This GENUINE Acheulean hand axe was made and used by early humans of the primitive species Homo erectus (ergaster). It was surface-collected from an exposed Lower Paleolithic Acheulian site in the Sahara Desert of Northwest Africa. Acheulean Lower Paleolithic hand axes from Africa represent the first scientifically documented intelligent tool made by primitive humans. Prior to these Saharan Acheulean handaxes, only crude pebble and flake tools existed in the human fossil record.
Where do we begin describing something that is so impressive that in 22 years of extensive experience in the field, it has no comparison? Giant Acheulean hand axes from Africa are known but they are very, very few in number. An example of this magnitude first off, has what purpose? At a weight of 8 pounds (3.6 kilos), it certainly is not something that Homo erectus would just pick up with one hand or even need to butcher even the largest game animals. Could these have been the ultimate prestige pieces - humans' first form of art to appreciate? Could they have been made as objects of worship or ritual? No one knows but an African Acheulean hand axe of this size and weight was not easily wielded by the primitive humans of the day. We have a theory, though. In this period of time in northern Africa where this hand axe was found, large game animals were hunted such as elephant, bison, rhinoceros, giraffe and hippopotamus. Even with a band of hunters cooperating, taking down one of these deadly beasts was no easy task with wooden pole spears and stones. In the hunt, it is certain many hunters died or were seriously injured, but the reward of the great resources that came from such a kill would have been worth the risk. Because of the weapon technology of the time, it is probable that these animals were most often only injured and not killed swiftly. We believe massive two-handed stone hand axes such as this example, would have been used by a brave hunter to approach the downed beast and kill it with a final crushing blow to the skull. What else would put an elephant or hippo down when you are armed with wood spears?
If our theory is correct, then that explains the sheer rarity of a specimen such as this - only one was needed for an entire hunting party. It is also likely they were kept and reused rather than discarded like most hand axes since making such a massive size stone axe was a chore unto itself in the Lower Paleolithic. This would explain the workmanship that goes way beyond what would have been needed for normal utilitarian purpose. These axes were highly prized, cherished and INVALUABLE to hunting these large game animals. Perhaps they were even worshipped. Whatever the thought, one cannot discount the fact that of the few giant-sized Acheulean hand axes known from the Sahara, all are made with extremely high levels of skill and care, displaying artistic workmanship that only the highest level of master stone tool maker could achieve.
What we do know in this specific hand axe is that it possesses extreme weight, concentrated in the head of upper area of the axe such that the thickness is larger than any other example we have ever seen. The tip is another story with a very thin, narrow profile that would have been ideal to pierce and puncture even an elephant skull with a single overhead, two-handed blow. Think of this hand axe like a massive pile driver. Its function would have specifically to puncture and crush, not cut or slice.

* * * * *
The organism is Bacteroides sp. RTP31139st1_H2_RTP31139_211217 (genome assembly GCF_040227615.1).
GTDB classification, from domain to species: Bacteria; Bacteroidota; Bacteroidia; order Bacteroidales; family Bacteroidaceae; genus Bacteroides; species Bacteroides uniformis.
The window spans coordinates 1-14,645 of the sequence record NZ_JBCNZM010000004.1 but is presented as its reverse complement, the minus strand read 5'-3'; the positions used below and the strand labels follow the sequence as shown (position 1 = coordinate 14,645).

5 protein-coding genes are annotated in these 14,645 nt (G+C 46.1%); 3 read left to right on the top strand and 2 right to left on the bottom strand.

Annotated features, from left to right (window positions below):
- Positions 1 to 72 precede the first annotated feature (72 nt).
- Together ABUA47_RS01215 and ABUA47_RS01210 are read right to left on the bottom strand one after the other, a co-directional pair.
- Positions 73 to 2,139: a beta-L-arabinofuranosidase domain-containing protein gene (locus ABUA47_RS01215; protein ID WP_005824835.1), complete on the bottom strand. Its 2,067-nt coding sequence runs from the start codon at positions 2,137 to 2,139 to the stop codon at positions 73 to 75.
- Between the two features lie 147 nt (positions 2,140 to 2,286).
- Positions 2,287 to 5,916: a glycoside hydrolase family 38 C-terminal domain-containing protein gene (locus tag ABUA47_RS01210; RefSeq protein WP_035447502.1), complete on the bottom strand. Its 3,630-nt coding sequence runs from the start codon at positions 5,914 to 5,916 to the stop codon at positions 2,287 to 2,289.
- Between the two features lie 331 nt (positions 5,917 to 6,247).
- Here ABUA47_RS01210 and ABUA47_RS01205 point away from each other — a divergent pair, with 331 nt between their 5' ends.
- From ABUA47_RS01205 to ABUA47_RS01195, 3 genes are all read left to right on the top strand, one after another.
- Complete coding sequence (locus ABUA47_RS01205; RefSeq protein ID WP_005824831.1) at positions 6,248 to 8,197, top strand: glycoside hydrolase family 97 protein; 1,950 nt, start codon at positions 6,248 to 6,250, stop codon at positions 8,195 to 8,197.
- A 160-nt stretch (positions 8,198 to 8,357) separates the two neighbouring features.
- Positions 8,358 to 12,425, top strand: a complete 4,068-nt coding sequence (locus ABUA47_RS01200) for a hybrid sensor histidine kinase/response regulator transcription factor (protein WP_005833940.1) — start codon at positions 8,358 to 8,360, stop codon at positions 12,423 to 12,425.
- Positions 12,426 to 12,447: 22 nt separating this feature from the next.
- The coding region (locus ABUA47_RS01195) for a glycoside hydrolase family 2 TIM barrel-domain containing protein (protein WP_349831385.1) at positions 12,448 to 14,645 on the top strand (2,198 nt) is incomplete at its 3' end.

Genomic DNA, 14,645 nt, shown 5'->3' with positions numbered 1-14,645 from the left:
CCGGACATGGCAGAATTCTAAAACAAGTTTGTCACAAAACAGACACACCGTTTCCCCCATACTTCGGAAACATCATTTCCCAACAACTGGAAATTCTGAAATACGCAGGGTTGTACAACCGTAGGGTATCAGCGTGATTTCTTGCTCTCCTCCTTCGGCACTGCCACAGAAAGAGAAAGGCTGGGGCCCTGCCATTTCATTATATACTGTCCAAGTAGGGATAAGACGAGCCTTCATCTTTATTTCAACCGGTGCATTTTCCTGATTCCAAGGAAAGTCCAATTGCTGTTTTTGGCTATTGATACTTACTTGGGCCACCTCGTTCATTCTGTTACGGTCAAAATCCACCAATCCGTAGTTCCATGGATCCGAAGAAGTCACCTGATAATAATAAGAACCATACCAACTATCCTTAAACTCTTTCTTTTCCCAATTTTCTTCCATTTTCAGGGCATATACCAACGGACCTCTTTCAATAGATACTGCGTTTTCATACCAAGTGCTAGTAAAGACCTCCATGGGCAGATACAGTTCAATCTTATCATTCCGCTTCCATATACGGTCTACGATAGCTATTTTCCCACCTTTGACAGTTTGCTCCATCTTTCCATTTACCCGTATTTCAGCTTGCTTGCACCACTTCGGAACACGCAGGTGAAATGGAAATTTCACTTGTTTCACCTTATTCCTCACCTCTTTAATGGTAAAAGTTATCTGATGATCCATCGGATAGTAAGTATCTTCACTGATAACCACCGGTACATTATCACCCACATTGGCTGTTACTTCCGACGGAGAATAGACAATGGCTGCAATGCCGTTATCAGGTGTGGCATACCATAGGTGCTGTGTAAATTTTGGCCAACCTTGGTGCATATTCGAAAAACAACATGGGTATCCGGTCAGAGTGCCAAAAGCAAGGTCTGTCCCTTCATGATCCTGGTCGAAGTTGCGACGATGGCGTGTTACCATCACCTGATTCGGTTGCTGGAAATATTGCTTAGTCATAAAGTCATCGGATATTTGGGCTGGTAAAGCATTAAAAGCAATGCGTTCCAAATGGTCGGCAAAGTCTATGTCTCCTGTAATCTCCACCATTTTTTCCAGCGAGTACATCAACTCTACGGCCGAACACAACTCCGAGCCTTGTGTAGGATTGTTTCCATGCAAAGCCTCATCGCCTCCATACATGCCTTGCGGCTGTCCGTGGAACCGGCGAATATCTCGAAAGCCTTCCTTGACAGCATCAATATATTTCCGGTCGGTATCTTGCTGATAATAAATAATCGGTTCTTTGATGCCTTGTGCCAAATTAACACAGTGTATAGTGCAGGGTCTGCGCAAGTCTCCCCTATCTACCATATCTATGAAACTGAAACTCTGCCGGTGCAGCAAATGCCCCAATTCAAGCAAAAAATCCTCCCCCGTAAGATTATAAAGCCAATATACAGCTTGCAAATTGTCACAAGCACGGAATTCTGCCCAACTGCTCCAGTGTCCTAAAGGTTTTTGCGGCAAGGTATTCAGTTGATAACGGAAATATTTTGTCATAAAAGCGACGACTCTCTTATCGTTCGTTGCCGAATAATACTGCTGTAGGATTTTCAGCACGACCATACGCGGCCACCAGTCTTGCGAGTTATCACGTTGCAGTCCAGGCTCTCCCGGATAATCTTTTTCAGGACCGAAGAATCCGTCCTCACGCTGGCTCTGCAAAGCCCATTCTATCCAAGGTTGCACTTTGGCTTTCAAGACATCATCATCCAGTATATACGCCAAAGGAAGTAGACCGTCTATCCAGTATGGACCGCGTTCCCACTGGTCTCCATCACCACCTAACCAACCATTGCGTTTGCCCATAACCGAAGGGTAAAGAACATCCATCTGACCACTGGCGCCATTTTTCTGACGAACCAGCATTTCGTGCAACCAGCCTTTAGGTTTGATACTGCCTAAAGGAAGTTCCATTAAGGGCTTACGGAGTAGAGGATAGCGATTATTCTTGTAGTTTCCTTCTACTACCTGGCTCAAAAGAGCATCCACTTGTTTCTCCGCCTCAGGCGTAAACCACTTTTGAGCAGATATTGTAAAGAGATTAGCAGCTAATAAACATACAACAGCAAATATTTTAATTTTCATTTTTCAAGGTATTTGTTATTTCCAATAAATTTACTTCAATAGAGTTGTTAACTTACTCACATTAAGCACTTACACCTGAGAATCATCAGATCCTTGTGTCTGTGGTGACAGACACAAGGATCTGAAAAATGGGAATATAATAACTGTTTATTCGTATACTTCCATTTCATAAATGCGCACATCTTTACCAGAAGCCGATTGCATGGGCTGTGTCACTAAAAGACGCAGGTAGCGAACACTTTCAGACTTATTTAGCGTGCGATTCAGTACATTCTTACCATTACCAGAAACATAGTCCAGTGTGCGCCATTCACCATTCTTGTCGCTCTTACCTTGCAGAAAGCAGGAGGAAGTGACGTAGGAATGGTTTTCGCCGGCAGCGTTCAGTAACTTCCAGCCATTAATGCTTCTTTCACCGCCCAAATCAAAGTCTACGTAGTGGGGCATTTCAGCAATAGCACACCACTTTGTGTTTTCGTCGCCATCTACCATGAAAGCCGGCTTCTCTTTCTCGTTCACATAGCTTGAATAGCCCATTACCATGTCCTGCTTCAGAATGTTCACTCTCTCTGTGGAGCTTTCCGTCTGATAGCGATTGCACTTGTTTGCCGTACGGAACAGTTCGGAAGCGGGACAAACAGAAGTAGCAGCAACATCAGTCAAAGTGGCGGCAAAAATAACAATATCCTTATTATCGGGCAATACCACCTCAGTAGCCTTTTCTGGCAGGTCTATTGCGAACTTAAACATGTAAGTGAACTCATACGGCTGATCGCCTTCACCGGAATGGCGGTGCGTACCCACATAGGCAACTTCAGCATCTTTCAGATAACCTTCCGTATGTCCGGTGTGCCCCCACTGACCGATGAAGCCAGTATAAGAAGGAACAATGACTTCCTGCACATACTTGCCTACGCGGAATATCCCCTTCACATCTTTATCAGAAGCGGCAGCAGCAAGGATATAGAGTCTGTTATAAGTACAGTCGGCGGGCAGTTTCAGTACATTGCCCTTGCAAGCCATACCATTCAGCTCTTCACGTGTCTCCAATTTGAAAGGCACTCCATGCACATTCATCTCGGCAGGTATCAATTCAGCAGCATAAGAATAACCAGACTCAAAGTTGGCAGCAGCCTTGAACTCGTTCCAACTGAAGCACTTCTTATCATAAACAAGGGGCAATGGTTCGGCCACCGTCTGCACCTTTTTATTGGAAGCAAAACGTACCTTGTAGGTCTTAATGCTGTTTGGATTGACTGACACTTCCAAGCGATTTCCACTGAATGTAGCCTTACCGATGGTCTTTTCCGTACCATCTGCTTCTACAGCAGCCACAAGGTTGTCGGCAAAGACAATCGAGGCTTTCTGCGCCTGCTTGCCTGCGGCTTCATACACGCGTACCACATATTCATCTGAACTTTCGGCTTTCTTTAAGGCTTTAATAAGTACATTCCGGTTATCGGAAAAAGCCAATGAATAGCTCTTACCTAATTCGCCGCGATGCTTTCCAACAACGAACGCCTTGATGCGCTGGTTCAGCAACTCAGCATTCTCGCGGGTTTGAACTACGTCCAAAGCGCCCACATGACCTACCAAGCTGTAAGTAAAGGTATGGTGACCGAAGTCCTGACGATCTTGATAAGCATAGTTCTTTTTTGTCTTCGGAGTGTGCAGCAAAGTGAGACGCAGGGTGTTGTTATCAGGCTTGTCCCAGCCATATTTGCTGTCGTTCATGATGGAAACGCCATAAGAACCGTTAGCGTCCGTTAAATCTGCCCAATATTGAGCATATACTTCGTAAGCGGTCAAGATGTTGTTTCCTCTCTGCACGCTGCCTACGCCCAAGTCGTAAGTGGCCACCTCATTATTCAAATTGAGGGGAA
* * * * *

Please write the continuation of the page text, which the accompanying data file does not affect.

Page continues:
Special features of this hand axe are worth noting. It displays a glossy, dark "desert varnish" wind-polished patina only on one side where it lay undisturbed and exposed to blowing sands, for hundreds of thousands of years. The other side is dull as it lay face down, protected and laying directly against the red Saharan sand. This accounts for the redder color on this side. Every original flaked aspect of this specimen is perfect as made with no modern damage including an original, unbroken delicate tip. Prehistoric sediment and mineral encrustations are still present in microscopic crevices and on some surfaces - traits ONLY found in authentic Paleolithic artifacts like this. These features are a testament to the age and authenticity of ALL Saharan Paleolithic artifacts.
To date, THIS IS THE ONLY HAND AXE OF THIS MAGNITUDE AND CLASS we have ever offered. It is the type of Stone Age prize artifact that you find maybe once in a lifetime and never forget it. It takes two hands to even hold it and to experience it in person is something that no words can describe. Genuine Saharan Acheulean hand axes of this quality are rare and recent realized prices at major auction houses are proving what we have been saying for years that authentic high grade tools of primitive man remain one of the most promising investments. Specimens like this are one in many, many thousands and are exceptionally rare. Collectors consider prized features to include either size, workmanship or color but when ALL exist, then it is truly an important piece to include in a collection as this one is.
During this time in prehistory when this Lower Paleolithic tool was made, the Sahara Desert (where this stone tool was found) was a savanna rich in wildlife. Prior to the prehistoric global warming that turned the vast region to desert, early humans lived alongside prehistoric giraffe, bison and elephant, which were vital to their survival. Hunting and butchering these animals would have required specialized tools such as those found in the Acheulian Period.